By Jim Murray

Whisky clones

Jim Murray ponders the relationship between increased automation in whisky making and brand parity.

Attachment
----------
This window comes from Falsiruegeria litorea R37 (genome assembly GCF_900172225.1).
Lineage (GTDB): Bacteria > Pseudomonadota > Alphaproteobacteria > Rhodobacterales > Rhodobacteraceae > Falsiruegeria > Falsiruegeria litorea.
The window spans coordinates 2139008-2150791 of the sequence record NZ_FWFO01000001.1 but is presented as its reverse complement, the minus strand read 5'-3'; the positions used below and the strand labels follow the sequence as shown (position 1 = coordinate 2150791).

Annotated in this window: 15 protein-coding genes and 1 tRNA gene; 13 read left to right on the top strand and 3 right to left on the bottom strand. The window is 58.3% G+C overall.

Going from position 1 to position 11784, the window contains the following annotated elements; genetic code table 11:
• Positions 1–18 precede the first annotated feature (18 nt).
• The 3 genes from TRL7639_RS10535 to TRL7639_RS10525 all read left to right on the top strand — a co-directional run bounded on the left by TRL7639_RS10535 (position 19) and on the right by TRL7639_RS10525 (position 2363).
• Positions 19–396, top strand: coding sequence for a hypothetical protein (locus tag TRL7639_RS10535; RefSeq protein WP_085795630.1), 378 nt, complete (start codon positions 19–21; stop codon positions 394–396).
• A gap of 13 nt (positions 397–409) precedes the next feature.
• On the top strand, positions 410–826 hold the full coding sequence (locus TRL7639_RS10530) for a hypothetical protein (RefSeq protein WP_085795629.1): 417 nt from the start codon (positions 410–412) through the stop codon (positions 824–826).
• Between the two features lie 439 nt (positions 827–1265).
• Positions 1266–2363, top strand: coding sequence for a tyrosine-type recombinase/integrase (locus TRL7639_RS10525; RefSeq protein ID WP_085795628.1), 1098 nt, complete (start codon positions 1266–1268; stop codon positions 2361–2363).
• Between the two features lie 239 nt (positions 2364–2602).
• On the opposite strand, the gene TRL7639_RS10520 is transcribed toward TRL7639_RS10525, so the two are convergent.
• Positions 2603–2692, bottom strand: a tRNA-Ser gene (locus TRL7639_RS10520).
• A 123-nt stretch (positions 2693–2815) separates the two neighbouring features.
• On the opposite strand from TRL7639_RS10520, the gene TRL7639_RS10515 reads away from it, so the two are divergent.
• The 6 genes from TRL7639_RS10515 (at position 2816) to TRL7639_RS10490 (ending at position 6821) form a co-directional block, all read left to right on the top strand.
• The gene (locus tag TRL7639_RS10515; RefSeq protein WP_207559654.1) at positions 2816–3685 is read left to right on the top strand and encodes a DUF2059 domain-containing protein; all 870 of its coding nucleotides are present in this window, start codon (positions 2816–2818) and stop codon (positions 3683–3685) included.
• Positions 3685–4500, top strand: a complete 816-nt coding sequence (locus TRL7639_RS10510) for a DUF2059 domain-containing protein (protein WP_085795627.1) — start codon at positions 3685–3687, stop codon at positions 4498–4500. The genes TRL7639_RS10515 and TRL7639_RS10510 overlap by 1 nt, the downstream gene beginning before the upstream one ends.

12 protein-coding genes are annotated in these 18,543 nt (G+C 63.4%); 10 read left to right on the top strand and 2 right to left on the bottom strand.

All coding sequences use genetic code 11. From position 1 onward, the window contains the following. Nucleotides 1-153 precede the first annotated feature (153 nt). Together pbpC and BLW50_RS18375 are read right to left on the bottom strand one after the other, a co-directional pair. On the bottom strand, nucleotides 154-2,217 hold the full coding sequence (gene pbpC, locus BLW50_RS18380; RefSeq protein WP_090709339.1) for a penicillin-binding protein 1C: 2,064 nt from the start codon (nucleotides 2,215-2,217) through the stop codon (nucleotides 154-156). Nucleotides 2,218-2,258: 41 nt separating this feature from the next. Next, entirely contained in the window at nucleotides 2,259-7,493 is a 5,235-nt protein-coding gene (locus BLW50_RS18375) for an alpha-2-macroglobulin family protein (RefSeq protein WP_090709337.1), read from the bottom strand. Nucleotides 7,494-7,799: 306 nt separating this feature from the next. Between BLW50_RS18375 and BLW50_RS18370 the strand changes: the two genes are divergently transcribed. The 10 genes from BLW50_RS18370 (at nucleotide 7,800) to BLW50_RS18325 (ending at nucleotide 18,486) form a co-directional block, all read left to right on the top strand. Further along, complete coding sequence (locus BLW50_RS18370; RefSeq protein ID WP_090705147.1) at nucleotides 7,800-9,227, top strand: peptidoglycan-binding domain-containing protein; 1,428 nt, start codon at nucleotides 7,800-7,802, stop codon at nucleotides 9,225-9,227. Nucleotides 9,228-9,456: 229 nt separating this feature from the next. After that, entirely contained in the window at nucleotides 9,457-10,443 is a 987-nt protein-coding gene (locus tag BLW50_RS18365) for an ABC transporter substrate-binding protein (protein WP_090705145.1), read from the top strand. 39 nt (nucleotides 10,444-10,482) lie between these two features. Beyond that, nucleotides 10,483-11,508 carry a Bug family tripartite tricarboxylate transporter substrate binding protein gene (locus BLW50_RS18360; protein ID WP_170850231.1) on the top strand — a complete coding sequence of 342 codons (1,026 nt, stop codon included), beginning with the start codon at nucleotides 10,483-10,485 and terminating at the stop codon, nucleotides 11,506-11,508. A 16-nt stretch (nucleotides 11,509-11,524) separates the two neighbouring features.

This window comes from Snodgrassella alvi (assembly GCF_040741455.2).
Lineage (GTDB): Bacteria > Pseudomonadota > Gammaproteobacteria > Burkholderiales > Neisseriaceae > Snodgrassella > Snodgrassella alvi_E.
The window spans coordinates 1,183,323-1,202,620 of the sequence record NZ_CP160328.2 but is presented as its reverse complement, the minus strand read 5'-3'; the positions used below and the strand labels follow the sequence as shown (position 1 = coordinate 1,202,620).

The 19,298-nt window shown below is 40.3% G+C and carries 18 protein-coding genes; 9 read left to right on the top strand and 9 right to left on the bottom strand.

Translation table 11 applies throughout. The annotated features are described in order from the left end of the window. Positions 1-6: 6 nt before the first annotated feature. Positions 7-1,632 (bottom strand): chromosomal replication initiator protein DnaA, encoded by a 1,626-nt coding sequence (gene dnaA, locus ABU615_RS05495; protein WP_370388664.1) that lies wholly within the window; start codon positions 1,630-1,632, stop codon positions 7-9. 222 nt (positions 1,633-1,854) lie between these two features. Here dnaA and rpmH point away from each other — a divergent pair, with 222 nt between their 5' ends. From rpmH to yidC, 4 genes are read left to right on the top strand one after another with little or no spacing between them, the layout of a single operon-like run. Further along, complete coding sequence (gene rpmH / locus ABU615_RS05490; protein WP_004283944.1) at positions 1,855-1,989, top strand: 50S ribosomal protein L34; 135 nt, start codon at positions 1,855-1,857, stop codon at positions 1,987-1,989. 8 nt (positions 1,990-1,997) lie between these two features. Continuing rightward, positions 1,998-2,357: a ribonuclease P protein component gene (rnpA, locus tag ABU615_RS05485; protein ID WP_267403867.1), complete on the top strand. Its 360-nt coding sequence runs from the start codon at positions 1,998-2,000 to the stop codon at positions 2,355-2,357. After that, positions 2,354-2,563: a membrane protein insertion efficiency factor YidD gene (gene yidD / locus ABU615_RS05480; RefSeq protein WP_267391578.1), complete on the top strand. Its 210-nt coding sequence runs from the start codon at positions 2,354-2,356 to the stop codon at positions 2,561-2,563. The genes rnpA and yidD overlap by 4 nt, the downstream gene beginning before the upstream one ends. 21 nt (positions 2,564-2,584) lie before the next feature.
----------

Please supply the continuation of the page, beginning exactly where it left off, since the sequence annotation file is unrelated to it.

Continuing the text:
It was only a matter of time before people started noticing. And worrying. So it was no surprise when Whisky Magazine's editor Jane Slade dropped me a line, "Can you help out on this one, Jim?" Too right I could.It was a letter from James L Pickett, "Dear Editors: It is my understanding that Dalwhinnie has undertaken an automation program that has made several employees redundant. The program is to automate the production so that the only people required are those monitoring the computer. I would be interested in knowing more about this program and how this might affect the end product. Should one purchase Dalwhinnie before the automation takes place?"As it happens, Dalwhinnie has not become an automated plant as such, more semi-automated. This means there are always two men on duty day and night, and you can see them battling with the crams to turn the stills on and off the old way. Dalwhinnie has even gone back to using worms as opposed to condensers in a bid to recreate that famous sulphury note detected in its make in its first few years, before being replaced by something more honey-intense. But further up the A9 road, things are somewhat different. In Dufftown, the Mortlach distillery relies on just one distillery worker to oversee the whole lot. The stills are automated, but he still has to look after the mill and tuns. At night he is joined by a second worker.Mr Pickett's question about how the product will be affected is a valid one. There is now a growing concern throughout the industry that recent modifications to distillery plants and a uniformity in practice, such as spirit running times, means that those charming idiosyncrasies distinguishing one distillery from another will eventually be ironed out. There has been a trend to make a distillery manager and his team every bit at home in one distillery as they are in another. And a number of blenders and technicians I have spoken to in Scotland over the last year feel that this could be the first step to distilleries making a malt so similar to each other that the difference will hardly matter. Which means some distilleries will become surplus to requirements because a replica spirit can be made elsewhere.They may be unduly pessimistic. The individual shapes and sizes of stills do offer a certain buffer against cloned whisky. As do experienced blenders like Allied's Robert Hicks who still travels to individual distilleries to lay down the law. But worldwide there has been an almost indecent haste in the way highly experienced whisky-makers and blenders have been made redundant or given early retirement to save the cost of a salary. No country has been worse affected than Canada where experience and knowledge have begun to count for precious little as companies contract. Similarly, Scotland's golf courses have become littered with surplus whisky talent in recent years and this cannot do the industry anything but harm.All us whisky lovers can do is wait and keep our fingers crossed. Tampering with something as delicate as whisky is either a brave or foolhardy thing to do. Ripping out the fires and rummagers to save a few bob is a calculated risk. It is a gamble which, if lost, could incur a loss to the industry far greater than any advantages that may be gained financially.